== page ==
How Data Centers Can Manage the Increase of Remote Workers

One week, data center management functioned as normal. The usual processes, tasks, routine checks, and personnel operations ran smoothly as established.

Then, change began. Words like “pandemic,” “stay at home,” “shelter in place,” and “social distancing” came into the common vernacular as large crowds, mask-less shopping, and employees gathering in their typical work locations shifted out of commonality.

Data centers have not been unaffected by the COVID-19 outbreak but have, too, adapted to these unprecedented times. How can the various managers and leaders of data centers handle the increase of remote workers and affected operations?

Four key actions can aid data centers as they shift to managing remote workers.

  1. Minimize Travel

Even when your team is working primarily remotely, certain situations can arise that might mean workers still travel to the physical data centers themselves. You can help minimize this need by enacting systems which allow you to monitor and respond to your data centers remotely. A data center infrastructure management (DCIM) solution can fill this gap as it allows you a view of the assets, power, cooling, and alarm statistics from all facilities from a central point. Being able to see and manage such features allows you to prevent, identify, and remediate challenges through remote management capabilities instead of having to send personnel.

  1. Communicate Clearly

Your team needs to know what is happening within the data centers and what this means for their operations. As management and leadership, you will need to strengthen existing communication processes or add new channels and cadences of communication. Having strong means of passing information to update and instruct your workforce can help you further monitor and respond to the various functions and concerns still accruing within your buildings even as you are not physically present.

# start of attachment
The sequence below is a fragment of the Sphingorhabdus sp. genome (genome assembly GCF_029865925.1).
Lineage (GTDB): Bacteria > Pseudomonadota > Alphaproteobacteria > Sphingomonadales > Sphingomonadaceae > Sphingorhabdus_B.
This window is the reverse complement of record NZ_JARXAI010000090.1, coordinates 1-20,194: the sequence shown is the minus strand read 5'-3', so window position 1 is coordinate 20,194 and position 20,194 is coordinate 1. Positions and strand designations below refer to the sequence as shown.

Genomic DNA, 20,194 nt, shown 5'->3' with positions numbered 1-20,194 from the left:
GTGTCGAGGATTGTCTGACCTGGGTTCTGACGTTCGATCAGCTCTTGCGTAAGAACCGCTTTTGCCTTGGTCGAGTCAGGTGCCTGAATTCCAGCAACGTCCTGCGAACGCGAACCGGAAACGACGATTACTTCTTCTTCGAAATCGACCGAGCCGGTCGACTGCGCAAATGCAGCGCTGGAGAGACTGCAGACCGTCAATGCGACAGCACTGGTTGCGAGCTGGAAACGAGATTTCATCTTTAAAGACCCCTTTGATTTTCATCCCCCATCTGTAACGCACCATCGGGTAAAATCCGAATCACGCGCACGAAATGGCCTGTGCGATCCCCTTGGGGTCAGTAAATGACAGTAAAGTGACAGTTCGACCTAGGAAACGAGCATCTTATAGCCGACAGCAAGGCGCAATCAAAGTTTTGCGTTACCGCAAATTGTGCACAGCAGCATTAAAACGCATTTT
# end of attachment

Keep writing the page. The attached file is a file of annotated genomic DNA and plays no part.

1. Mitigate Risk

Through having a DCIM solution in place and means to communicate about the results through such monitoring, you can manage your remote workers through mitigating risk. Through a DCIM solution, you will have remote monitoring and management of power and cooling, power chain mapping, and non-disruptive fault simulations. With such data, you can put in place well-defined and reliable contingencies before they actually occur—both planned and unplanned. If an infrastructure does contract a failure, Nlyte will represent which IT assets are affected, where they are physically located to the RU location and the network and power paths associated with the outage.

  1. Project Forward

To manage your remote workers, you will need to train them on the new routines and checks they will now enact on a day to day basis. This could include new tools and means of monitoring and reporting back about such tools. Further, to keep managing your remote workers to the best of your capacity, you need to project forward by creating a pandemic disaster plan. This plan can bring clarity and consistency to the tools and manners of using the tools when various situations, such as a virus, occur and necessitate a widespread response.

Although many hope that this virus outbreak will soon see the curve flattened and that this remote working situation is temporary, others are wondering if this might be a partial new normal. The workplace is shifting and changing as companies and industries adapt to virtualization in workplaces and workforces. The effort you put into maximizing remote work now might end up having exponential benefits in the future, so it is wise to continue exploring options no matter what lies ahead.

For more resources on adapting to the new remote environment, explore or read COIVD-19 Pandemic & DCIM Essentials.

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